At some point, we all become acquainted with the signs of aging. Wrinkles, sagging skin, stiff joints, high blood pressure, shorter memory…the list goes on. Aging is often viewed as a detriment to our health. It’s not a disease, rather a natural part of life that everyone should embrace. Habits make or break our health—not age.
Maintain a healthy mind and body well into your later years by practicing a few simple daily wellness habits.
Radiant and youthful skin
Years of outdoor fun can have some less-than-desirable cosmetic effects. Skin left unprotected from UV rays will slowly develop dark spots, sagging, fine lines and wrinkles. In some cases, sun damage could even lead to serious skin conditions. Maintain the health and beauty of your skin with these anti-aging tips:
- Stay hydrated: This tip may sound too good to be true, but it really is that simple! Proper hydration firms up the skin and restores elasticity, resulting in a smoother complexion. Everyone has a different recommended water intake, so ask your doctor how many glasses you should drink each day.
- Wear sunscreen: The only way to protect your skin from the sun is by wearing sunscreen. Apply it every single day, even when you step outside for only a few minutes. A sunscreen with SPF 30 or higher will block UV rays and reduce your risk for skin diseases. Pair with a daily moisturizer to minimize the appearance of wrinkles.
- Quit smoking: To people who’ve been smoking for decades, quitting may seem like an impossible feat. However, it’s never too late to make smart choices for your health. Tobacco products damage almost every organ in the body, and the skin is no exception. Additionally, if you don’t smoke but you drink, try to limit your alcohol consumption to one drink per night.
A healthy heart
As we get older, the arteries stiffen and become clogged with fatty deposits. This is a natural part of the aging process, but that doesn’t mean we should let it happen! Too much plaque buildup can severely damage the cardiovascular system. Follow these tips for a healthy heart:
- Reduce sodium intake: The narrowing of the arteries can raise blood pressure to abnormally high levels. A low-sodium diet can help clear gunk out of these major blood vessels and return blood pressure back to normal. Lower your sodium intake by cutting out processed and pre-packaged foods.
- Practice good oral care: Oddly enough, there’s a link between your heart and teeth! Dentists can detect the early stages of heart disease by assessing your oral health. Practicing good dental hygiene will preserve those pearly whites, reduce bacteria and keep your heart in shape. Brush at least twice daily, floss every day and stick to regular checkups and cleanings.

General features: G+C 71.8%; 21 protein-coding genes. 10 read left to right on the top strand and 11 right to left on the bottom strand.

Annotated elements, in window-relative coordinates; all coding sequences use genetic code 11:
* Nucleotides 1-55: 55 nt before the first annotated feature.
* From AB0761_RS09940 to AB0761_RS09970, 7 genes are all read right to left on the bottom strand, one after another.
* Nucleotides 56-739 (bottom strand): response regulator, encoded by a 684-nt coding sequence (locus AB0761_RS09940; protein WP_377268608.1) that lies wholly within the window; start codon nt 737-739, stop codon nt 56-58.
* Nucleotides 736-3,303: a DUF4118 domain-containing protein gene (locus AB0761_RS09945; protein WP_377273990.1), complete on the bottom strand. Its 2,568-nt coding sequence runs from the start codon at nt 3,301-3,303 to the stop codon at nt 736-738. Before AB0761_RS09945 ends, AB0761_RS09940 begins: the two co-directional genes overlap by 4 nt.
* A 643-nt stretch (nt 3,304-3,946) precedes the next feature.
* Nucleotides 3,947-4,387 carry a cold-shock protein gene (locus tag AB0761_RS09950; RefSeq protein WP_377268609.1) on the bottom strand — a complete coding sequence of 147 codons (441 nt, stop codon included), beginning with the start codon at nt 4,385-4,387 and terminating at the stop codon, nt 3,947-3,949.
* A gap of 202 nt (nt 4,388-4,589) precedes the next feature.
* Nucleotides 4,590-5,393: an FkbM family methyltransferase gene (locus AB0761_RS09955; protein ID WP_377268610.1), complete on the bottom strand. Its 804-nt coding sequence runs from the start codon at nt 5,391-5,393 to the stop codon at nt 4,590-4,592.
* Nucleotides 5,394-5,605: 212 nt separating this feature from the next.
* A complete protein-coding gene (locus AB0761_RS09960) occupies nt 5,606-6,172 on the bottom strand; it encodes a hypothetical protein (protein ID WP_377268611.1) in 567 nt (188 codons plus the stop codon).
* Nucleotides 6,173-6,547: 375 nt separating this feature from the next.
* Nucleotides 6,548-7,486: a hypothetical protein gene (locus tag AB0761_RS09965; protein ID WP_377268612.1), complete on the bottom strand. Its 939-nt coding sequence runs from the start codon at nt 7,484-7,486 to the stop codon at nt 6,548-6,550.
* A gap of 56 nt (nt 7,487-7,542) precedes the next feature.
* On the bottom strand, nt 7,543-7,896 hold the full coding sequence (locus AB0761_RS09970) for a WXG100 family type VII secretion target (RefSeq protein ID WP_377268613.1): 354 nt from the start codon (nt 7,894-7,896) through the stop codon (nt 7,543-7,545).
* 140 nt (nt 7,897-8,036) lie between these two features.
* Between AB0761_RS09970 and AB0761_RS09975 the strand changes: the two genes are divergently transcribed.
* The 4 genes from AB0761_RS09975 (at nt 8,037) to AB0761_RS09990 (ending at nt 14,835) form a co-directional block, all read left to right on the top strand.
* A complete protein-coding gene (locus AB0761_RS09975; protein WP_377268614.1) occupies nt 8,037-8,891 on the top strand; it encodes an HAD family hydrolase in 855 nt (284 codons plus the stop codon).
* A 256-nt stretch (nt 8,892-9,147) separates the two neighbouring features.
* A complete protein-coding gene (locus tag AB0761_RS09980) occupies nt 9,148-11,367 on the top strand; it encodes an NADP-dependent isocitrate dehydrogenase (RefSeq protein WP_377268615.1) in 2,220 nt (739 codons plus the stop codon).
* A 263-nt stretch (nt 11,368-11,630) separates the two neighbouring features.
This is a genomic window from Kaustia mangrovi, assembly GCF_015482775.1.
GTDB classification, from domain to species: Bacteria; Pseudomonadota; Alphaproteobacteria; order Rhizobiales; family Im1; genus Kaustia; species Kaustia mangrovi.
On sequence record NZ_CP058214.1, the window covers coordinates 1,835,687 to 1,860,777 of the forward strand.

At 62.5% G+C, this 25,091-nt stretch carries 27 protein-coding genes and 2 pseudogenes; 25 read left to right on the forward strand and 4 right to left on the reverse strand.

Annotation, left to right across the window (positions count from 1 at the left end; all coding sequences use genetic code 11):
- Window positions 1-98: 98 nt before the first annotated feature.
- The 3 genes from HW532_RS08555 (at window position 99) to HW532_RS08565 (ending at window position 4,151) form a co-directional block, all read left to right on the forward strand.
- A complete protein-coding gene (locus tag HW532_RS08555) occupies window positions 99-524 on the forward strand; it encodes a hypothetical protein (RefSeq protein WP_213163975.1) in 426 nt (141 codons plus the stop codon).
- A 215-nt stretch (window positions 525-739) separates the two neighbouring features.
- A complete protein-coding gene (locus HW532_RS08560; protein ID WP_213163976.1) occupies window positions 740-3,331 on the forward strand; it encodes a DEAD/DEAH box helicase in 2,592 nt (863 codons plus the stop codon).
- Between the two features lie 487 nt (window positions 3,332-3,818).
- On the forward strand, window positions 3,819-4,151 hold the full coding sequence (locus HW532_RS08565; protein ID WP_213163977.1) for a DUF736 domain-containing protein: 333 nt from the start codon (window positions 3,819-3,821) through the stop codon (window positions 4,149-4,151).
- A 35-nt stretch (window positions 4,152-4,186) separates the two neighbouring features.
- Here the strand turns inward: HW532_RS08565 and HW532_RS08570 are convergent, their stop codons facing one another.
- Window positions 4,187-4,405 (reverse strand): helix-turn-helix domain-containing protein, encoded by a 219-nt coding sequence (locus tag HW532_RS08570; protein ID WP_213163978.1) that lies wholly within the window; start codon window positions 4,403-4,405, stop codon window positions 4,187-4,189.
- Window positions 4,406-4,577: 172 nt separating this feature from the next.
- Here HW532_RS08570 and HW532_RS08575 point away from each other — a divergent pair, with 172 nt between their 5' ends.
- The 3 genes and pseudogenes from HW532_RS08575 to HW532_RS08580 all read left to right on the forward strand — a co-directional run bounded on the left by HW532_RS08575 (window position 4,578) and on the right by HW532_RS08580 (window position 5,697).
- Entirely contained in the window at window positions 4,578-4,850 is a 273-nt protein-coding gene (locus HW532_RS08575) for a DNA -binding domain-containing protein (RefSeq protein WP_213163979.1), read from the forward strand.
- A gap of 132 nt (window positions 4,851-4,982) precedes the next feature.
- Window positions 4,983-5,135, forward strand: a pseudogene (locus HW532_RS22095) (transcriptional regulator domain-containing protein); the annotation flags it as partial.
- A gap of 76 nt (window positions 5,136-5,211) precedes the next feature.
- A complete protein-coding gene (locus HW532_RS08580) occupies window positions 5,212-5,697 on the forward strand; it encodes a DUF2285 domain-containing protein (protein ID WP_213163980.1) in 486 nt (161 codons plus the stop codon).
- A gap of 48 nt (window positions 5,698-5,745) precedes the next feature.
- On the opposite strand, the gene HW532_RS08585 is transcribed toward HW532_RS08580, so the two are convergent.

- Eat more whole foods: A healthy heart is all about eating the right foods. You don’t have to go on a strict diet, but you should be cognizant of what you put in your body. Avoid highly processed foods that are packed with salt, sugar and fat. Buy fresh produce, low-fat dairy and lean sources of protein.
Proper cognitive function
Our minds won’t always be as sharp as they once were! It’s perfectly normal to become a tad forgetful as we age. But for some, cognitive decline goes beyond mere forgetfulness. A lack of mental stimulation can increase the risk of degenerative brain diseases. Here are a few simple habits that improve cognitive function:
- Set a consistent sleep schedule: Everyone needs good sleep, but it’s absolutely crucial in the later stages of life. A consistent seven to eight hours every night can improve focus and memory retention. Wake up and go to bed at the same time each day, even on the weekends. This will help your body establish a normal circadian rhythm, which makes it easier to fall and stay asleep.
- Practice mindfulness: Mindfulness is the act of being present in the moment. It can keep you mentally sharp and delay the progression of degenerative brain diseases. Popular ways to practice mindfulness include yoga, meditation, deep breathing, journaling and walking outside in nature.
- Exercise on a regular basis: It’s no secret that exercise provides many mental and physical health benefits. Moderately vigorous exercise improves blood flow to the brain, giving it more oxygen for proper cognitive function. Older adults should incorporate a mix of aerobic and muscle-strengthening exercises.
Besides taking care of your body, the most important thing for you to do is shift your perspective on the aging process. It’s completely natural and signals a new, exciting chapter of your life. Healthy aging is less about holding onto the “golden days” and more about cultivating the best version of yourself moving forward. The best is yet to come!